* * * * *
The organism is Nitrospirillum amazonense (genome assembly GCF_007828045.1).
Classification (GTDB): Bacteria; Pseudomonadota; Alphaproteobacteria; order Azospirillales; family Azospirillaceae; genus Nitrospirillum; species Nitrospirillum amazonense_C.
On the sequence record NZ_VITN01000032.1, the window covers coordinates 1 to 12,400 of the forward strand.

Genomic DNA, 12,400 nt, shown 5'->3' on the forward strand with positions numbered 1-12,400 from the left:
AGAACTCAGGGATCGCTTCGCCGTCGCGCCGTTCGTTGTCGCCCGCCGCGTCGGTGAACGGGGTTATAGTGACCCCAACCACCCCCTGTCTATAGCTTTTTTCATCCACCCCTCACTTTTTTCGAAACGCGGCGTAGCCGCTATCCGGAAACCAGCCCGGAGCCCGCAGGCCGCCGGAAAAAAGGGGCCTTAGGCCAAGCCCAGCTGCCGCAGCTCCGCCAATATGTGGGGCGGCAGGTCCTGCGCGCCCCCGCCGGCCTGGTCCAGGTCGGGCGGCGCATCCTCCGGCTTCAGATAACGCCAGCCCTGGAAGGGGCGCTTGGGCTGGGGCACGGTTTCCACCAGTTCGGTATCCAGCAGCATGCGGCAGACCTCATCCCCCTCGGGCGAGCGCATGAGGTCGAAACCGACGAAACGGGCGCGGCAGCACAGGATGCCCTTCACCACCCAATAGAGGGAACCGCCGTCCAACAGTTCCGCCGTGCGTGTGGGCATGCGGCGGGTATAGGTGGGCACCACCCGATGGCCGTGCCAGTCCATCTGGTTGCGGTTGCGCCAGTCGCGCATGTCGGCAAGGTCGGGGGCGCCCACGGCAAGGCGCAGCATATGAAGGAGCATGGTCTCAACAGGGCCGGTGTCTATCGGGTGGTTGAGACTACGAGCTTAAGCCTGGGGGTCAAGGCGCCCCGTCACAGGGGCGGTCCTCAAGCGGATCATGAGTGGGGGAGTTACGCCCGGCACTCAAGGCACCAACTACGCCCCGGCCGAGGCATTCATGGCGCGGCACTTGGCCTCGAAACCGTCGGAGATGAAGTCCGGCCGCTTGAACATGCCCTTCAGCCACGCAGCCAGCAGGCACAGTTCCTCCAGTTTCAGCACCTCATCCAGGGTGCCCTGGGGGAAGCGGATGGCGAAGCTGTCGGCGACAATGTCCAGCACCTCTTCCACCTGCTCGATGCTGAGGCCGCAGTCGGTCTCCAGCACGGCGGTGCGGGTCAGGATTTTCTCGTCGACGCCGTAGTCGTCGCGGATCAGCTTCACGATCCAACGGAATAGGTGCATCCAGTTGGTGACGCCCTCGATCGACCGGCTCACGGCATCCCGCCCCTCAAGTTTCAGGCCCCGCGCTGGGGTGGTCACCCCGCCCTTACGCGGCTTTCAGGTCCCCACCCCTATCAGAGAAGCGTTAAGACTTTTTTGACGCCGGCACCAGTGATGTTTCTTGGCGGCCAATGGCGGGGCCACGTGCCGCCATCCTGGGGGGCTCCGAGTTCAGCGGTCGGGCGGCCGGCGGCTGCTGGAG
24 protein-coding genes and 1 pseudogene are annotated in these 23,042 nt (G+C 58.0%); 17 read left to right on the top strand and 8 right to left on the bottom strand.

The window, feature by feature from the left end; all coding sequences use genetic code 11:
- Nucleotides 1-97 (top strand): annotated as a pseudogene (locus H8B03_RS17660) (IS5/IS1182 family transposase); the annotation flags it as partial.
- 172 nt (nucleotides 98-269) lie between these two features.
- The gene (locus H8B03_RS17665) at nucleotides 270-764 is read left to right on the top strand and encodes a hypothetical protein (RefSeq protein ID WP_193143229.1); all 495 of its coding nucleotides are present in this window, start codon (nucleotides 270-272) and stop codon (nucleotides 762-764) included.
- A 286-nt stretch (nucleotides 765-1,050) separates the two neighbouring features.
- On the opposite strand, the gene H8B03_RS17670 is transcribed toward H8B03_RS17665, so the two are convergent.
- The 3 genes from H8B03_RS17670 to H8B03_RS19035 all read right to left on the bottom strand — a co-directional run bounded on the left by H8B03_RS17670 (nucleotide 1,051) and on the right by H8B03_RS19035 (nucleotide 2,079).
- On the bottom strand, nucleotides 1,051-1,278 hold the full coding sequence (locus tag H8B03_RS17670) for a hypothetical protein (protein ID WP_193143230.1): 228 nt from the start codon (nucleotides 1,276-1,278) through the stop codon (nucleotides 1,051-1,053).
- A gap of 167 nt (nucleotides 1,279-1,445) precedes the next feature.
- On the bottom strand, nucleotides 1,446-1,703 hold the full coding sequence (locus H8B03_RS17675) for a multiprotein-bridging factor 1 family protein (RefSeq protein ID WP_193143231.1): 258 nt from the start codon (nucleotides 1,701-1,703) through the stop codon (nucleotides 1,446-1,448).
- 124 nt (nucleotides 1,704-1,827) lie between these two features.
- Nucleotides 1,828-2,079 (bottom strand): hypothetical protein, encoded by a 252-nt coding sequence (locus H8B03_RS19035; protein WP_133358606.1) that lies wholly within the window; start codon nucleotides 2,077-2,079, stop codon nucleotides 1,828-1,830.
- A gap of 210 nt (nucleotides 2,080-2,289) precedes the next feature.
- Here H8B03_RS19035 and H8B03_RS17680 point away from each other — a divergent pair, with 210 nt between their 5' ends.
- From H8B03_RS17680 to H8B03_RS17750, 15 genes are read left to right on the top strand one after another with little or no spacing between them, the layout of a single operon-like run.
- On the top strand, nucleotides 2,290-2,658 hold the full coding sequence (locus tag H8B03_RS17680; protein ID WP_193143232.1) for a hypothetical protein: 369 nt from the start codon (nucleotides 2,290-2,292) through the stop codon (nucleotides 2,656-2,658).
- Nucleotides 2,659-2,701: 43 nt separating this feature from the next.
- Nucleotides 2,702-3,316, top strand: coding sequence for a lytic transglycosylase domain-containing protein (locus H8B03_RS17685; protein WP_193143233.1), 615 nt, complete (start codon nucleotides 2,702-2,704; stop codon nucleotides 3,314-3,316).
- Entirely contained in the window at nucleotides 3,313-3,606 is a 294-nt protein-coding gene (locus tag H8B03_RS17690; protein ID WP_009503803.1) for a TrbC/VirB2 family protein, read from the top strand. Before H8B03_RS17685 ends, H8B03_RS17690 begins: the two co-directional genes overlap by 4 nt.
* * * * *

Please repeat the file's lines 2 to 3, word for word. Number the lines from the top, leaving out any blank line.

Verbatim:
Classification (GTDB): Bacteria; Pseudomonadota; Alphaproteobacteria; order Azospirillales; family Azospirillaceae; genus Nitrospirillum; species Nitrospirillum amazonense_C.
On the sequence record NZ_VITN01000032.1, the window covers coordinates 1 to 12,400 of the forward strand.